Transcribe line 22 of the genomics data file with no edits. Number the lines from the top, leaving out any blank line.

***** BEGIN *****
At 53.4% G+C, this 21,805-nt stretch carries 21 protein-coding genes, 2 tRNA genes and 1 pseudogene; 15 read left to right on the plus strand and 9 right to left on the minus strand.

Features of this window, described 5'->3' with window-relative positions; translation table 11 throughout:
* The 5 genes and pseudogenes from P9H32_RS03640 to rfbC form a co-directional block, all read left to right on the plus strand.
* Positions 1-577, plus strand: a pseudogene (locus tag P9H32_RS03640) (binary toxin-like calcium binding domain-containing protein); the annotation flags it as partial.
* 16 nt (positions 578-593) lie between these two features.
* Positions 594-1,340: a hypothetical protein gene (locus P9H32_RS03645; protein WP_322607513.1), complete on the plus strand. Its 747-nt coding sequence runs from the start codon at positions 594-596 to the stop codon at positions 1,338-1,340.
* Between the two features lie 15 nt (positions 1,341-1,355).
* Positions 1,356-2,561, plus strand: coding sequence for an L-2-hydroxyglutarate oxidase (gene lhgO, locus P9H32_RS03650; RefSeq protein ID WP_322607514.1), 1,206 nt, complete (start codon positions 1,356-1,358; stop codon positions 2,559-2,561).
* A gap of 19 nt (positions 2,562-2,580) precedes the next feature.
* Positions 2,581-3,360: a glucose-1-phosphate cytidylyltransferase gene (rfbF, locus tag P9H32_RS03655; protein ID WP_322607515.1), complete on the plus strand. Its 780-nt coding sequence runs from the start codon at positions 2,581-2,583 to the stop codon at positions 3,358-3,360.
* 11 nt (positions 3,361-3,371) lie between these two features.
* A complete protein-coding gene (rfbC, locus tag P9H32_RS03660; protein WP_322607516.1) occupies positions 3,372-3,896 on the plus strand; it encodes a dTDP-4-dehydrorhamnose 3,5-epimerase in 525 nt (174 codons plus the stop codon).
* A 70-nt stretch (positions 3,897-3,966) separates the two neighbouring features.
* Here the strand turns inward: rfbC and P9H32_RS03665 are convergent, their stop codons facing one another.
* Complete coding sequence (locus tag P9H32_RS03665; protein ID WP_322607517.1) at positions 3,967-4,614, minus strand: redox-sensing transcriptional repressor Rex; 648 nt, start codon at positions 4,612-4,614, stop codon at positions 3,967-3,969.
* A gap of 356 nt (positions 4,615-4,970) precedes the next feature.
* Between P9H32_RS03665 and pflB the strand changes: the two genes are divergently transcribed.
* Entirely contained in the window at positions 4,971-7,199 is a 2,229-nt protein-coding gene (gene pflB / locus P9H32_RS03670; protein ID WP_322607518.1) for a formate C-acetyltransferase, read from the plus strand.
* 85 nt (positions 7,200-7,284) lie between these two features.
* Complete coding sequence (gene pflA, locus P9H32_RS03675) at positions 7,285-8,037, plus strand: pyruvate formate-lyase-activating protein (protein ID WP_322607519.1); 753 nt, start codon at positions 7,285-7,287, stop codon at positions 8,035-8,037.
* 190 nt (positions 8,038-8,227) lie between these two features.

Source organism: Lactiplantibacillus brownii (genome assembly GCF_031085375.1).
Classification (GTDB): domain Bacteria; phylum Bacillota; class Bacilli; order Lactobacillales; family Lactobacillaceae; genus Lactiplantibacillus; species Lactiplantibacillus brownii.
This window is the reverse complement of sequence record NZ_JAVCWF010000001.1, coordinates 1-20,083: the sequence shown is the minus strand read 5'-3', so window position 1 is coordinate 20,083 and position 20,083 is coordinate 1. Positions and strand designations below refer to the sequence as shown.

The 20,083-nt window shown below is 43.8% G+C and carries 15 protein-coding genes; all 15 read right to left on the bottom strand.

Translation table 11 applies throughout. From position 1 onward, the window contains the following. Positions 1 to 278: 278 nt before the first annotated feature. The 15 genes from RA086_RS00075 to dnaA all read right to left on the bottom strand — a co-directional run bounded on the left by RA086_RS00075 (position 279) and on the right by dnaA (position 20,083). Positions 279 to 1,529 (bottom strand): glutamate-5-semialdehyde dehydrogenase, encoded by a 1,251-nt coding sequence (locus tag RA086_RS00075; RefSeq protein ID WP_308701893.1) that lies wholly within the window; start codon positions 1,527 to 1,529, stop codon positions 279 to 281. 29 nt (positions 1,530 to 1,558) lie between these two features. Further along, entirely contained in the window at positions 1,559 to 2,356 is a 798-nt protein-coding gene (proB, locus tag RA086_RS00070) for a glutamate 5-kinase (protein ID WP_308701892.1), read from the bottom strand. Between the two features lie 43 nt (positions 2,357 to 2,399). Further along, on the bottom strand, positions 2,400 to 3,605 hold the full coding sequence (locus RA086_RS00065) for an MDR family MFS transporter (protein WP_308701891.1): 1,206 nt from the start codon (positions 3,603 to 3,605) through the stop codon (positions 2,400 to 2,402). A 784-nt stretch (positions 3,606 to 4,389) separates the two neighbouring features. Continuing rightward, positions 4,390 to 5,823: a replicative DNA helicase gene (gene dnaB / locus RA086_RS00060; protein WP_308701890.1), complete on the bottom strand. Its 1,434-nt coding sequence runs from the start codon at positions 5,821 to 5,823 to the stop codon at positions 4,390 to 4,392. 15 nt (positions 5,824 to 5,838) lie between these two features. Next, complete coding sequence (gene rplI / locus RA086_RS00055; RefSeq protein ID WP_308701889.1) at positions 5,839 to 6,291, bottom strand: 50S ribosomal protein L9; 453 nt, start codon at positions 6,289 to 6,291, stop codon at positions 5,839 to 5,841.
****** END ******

Source organism: Lactiplantibacillus brownii (genome assembly GCF_031085375.1).